The Future of Collaborative Networks

by Ostatic Staff - Jun. 05, 2009

Aaron Fulkerson is co-founder and CEO of MindTouch, which has grown from a small open source project into a very popular collaboration platform that enables users to connect and customize enterprise systems, social tools and web services. With millions of users, MindTouch is deployed by many large companies, including Microsoft, Fujitsu, Siemens, Intel, The Washington Post, and others. We asked Aaron for a short series of guest posts here on OStatic, on the topic of where collaborative networks are headed. You'll find his first post here.

The Future of Collaborative Networks

By Aaron Fulkerson, Co-Founder and CEO, MindTouch

Enterprise software has been on a roller coaster of innovation in recent years. This has primarily been driven by innovations in user experience that started in the consumer web space and then seeped into the enterprise. This new class of enterprise software, dubbed social business software, intends to create enterprise social networks and deliver new social tools for creating conversations and providing one to one interactions.

Vendors of this social software have repurposed social media tools from the consumer web by wrapping them in an enterprise message. Suddenly social networks, social bookmarking, forums, blogs, video sharing and microblogging are the new path to productivity. Alas, it has become all too clear that individually these applications have not delivered for the enterprise in a meaningful way. As a result the industry has seen a bevy of enterprise social software suite vendors returning to the 1990s with product development that is driven by feature checklists.

"Social profiles: check. Friending: check. Blogs: check. Tagging: check...." This approach to software development does not work. The resulting application suites are monolithic, inflexible, not extensible, expensive to scale and are invariably difficult, if not impossible, to integrate with other enterprise technologies. This class of software forces business users to adopt the myopic social visions imagined by the developers, which are nearly identical to their corresponding consumer web implementations. In short, social software is not solving business problems. In fact, these applications only serve to treat symptoms of the problems businesses face. They exacerbate the real problems within businesses by creating distractions and, worse, proliferate more disconnected data and application silos.

Rather than focusing on socialization, one to one interactions and individual enrichment, businesses must be concerned with creating an information fabric within their organizations. This information fabric is a federation of content from the multiplicity of data and application silos utilized on a daily basis; such as, ERP, CRM, file servers, email, databases, web-services infrastructures, etc. When you make this information fabric easy to edit between groups of individuals in a dynamic, secure, governed and real-time manner, it creates a Collaborative Network.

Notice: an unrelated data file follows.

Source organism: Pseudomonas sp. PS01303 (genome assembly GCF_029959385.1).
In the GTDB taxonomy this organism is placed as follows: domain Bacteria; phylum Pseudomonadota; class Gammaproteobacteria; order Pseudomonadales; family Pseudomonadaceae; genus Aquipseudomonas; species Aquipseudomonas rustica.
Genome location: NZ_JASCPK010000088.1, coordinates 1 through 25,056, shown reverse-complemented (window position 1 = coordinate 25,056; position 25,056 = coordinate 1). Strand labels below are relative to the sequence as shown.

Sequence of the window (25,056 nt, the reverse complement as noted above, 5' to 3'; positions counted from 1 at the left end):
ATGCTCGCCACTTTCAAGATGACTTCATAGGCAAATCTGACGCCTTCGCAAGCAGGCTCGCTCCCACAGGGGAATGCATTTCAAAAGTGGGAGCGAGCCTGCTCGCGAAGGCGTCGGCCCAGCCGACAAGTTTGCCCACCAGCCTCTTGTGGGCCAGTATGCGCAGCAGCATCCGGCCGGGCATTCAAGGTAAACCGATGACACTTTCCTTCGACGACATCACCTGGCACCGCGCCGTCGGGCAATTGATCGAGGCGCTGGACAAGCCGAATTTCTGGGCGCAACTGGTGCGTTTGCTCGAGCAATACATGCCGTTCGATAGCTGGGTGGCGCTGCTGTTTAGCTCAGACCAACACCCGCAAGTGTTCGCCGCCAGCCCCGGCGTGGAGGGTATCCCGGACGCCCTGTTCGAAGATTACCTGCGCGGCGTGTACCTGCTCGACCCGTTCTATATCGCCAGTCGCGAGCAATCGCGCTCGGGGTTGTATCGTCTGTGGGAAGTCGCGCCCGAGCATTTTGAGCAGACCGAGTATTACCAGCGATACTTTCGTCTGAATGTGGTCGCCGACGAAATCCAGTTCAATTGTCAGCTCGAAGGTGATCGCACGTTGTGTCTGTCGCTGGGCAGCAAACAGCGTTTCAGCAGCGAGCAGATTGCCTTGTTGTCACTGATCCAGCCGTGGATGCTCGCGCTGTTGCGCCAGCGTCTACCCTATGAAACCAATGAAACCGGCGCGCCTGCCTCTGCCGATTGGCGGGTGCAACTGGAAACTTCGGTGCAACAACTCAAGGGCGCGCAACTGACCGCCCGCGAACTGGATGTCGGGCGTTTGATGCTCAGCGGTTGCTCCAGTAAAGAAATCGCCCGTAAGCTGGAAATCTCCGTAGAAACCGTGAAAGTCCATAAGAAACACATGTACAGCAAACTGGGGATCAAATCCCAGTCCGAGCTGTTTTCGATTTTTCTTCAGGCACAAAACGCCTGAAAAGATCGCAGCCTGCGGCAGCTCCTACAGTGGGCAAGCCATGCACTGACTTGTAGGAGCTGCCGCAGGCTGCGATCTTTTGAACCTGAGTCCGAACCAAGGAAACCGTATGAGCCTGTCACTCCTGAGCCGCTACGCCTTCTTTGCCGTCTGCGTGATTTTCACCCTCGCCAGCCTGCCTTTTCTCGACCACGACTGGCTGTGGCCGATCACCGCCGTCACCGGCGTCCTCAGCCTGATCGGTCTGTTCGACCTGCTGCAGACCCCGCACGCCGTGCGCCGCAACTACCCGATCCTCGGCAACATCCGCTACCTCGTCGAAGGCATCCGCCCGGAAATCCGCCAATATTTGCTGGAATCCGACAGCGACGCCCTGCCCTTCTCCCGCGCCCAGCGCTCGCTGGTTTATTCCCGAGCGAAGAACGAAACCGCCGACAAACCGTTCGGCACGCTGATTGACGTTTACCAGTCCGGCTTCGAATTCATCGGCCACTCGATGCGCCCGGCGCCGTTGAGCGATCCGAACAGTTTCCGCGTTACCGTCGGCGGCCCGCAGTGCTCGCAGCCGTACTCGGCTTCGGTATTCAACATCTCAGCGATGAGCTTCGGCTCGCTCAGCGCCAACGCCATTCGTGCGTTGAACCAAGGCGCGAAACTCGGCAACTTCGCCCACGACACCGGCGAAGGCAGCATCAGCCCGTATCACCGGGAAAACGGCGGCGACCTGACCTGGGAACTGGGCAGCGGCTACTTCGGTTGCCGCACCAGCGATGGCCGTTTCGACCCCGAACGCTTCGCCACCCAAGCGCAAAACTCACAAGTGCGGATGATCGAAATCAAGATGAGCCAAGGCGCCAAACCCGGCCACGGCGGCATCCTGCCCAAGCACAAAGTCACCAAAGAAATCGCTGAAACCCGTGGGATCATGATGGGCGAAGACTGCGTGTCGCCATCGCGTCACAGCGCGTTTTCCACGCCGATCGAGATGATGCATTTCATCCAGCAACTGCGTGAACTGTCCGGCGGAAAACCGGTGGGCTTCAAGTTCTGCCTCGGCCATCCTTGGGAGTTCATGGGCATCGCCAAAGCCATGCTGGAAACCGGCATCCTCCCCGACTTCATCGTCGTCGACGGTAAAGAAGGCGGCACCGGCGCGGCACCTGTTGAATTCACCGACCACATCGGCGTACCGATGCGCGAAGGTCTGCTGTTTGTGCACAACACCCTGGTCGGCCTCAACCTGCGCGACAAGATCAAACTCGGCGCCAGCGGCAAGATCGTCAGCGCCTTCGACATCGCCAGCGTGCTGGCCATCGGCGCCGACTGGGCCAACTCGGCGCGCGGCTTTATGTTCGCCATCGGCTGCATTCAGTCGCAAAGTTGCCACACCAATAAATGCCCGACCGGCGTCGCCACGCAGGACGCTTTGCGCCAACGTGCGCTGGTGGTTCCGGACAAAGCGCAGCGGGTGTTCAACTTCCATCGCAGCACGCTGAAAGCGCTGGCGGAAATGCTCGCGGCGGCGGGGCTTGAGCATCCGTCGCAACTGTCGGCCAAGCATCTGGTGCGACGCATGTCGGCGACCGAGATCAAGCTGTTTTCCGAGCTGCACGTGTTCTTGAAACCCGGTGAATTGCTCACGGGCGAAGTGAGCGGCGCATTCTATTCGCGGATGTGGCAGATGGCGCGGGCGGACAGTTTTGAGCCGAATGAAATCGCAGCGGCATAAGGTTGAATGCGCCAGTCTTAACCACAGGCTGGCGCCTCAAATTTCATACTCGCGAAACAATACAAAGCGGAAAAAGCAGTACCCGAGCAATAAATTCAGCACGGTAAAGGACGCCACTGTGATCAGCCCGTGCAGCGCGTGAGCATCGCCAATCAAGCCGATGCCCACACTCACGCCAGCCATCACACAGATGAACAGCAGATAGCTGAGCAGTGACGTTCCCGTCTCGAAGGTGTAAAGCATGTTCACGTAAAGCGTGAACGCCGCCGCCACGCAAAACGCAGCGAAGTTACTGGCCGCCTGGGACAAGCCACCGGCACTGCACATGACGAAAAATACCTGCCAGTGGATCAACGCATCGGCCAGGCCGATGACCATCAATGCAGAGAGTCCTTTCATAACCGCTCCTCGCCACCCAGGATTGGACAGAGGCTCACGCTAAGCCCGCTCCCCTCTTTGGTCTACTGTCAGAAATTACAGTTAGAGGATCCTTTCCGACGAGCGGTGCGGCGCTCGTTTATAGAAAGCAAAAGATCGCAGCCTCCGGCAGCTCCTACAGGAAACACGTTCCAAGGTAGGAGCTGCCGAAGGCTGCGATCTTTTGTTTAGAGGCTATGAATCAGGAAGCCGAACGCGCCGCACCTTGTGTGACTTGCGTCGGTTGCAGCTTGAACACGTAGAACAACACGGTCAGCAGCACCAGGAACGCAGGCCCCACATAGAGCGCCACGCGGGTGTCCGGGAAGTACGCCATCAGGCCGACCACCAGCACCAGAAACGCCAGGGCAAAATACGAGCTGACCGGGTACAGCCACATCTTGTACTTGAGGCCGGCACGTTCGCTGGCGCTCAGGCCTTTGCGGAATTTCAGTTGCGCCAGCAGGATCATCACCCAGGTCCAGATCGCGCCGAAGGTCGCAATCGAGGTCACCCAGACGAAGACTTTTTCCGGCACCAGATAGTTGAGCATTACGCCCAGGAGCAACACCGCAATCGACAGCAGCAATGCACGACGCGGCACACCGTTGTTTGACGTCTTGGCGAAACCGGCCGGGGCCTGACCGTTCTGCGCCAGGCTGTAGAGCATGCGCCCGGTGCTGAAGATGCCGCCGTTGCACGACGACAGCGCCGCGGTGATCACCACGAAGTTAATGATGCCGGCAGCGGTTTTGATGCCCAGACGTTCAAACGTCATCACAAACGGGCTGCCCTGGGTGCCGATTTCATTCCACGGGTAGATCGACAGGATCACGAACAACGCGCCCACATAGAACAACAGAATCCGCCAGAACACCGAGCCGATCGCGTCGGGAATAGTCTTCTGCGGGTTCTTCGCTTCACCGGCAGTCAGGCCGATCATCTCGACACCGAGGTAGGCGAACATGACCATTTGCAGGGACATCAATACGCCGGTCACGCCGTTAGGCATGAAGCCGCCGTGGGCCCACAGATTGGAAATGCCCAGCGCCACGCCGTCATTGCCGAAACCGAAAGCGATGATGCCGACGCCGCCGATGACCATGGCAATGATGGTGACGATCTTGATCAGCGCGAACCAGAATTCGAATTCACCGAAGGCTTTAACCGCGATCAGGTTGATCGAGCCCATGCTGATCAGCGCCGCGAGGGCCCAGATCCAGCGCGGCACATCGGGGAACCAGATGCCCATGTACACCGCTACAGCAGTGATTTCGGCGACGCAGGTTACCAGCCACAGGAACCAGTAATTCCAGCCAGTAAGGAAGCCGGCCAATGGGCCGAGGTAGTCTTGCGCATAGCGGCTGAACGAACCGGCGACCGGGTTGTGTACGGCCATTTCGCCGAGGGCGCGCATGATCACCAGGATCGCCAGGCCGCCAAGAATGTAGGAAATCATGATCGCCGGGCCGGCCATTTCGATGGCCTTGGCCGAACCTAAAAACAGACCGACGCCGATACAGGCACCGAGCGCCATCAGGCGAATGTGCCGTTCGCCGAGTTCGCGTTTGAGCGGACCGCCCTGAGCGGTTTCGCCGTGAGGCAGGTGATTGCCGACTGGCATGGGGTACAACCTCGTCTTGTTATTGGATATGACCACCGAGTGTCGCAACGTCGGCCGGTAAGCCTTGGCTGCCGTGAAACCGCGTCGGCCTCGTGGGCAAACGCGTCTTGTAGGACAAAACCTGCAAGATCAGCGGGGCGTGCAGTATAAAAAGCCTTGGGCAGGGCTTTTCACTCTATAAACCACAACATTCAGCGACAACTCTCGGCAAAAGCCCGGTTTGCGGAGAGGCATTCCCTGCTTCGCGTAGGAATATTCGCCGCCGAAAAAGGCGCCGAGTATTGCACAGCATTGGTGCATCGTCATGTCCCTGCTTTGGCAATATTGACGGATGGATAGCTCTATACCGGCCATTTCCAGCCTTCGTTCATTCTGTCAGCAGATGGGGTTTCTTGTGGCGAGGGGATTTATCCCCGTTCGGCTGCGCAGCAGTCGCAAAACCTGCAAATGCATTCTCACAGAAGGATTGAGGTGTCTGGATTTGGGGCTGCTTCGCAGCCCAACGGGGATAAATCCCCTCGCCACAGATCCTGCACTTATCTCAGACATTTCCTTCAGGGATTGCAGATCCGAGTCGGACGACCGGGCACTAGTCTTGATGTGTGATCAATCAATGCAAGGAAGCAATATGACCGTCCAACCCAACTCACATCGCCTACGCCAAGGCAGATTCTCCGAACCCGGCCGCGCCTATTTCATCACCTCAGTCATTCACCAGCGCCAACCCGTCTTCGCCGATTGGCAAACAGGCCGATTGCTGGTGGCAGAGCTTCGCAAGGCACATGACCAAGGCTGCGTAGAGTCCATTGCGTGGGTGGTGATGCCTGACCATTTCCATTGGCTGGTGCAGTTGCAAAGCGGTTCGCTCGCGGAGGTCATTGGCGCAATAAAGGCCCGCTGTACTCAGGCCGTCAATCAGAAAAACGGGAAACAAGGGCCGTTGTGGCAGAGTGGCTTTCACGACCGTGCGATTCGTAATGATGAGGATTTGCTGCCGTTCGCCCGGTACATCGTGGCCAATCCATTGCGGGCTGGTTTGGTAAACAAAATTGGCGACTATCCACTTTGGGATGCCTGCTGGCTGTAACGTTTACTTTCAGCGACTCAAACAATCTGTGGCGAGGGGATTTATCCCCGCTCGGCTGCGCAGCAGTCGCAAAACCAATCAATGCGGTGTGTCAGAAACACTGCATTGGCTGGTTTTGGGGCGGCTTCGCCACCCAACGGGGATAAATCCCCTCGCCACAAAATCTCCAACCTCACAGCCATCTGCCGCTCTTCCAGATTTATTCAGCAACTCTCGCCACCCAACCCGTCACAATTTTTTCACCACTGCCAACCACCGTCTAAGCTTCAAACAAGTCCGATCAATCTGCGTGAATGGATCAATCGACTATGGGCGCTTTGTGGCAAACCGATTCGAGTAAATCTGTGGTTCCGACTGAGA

This is very different from social networks or social software, which is focused entirely on enabling conversations. Collaborative Networks are focused on groups accessing and organizing data into actionable formats that enable decision making, collaboration and reuse. Collaborative Networks will increasingly be critically important to business and organizations by helping to establish a culture of innovation and by delivering operational excellence. Compare the consumer-oriented social networking benefits on the left below, with the group/business oriented ones on the right:

Social Networks' Characteristics Collaborative Networks' Characteristics
One to one Group to group
Social interaction centered Objective and content centered
Achieving personal objectives Achieving group objectives
Individual enrichment Operational excellence
Results immeasurable Results measurable

Businesses deploying Collaborative Networks will be at a distinct advantage in their markets. That said, social software products do serve a purpose. They have clearly been wildly popular with the media and analysts. Indeed, most of us value social media tools in our personal and professional lives for aiding us in connecting with friends and colleagues as well as more easily disseminating information. Social media technologies have been revolutionary in the consumer web space and are useful in creating engaging online communities. However, isolated pockets of socialization within business bring little value to the organization as a whole. Businesses have far different problems to solve than those addressed by social software. Compare the social software missives on the left below with the group/collaborative-oriented ones on the right:

Social Networks Solve Collaborative Networks Solve
Who wants to meet at the club? Who can give me access to financials, market reports and customer profiling?
What's your favorite Mexican restaurant? What are the expectations of this project?
Why did they unfollow me? Why did we see a drop in Q3 revenue?
Dude, where is the company picnic? I thought we already did this work, where are those documents?
How was "Casablanca"? How do we cut costs and increase revenue?

Now the big question is, how do you implement a Collaborative Network? What are strategies and best practices? What technologies and design patterns are best suited? What are real world enterprise success stories? And how do you measure success? I am going to address these questions in a series of posts with technical insights and case studies. Suffice to say, Collaborative Networks in the enterprise will undoubtedly be as indispensable as e-mail and telephones are to us today.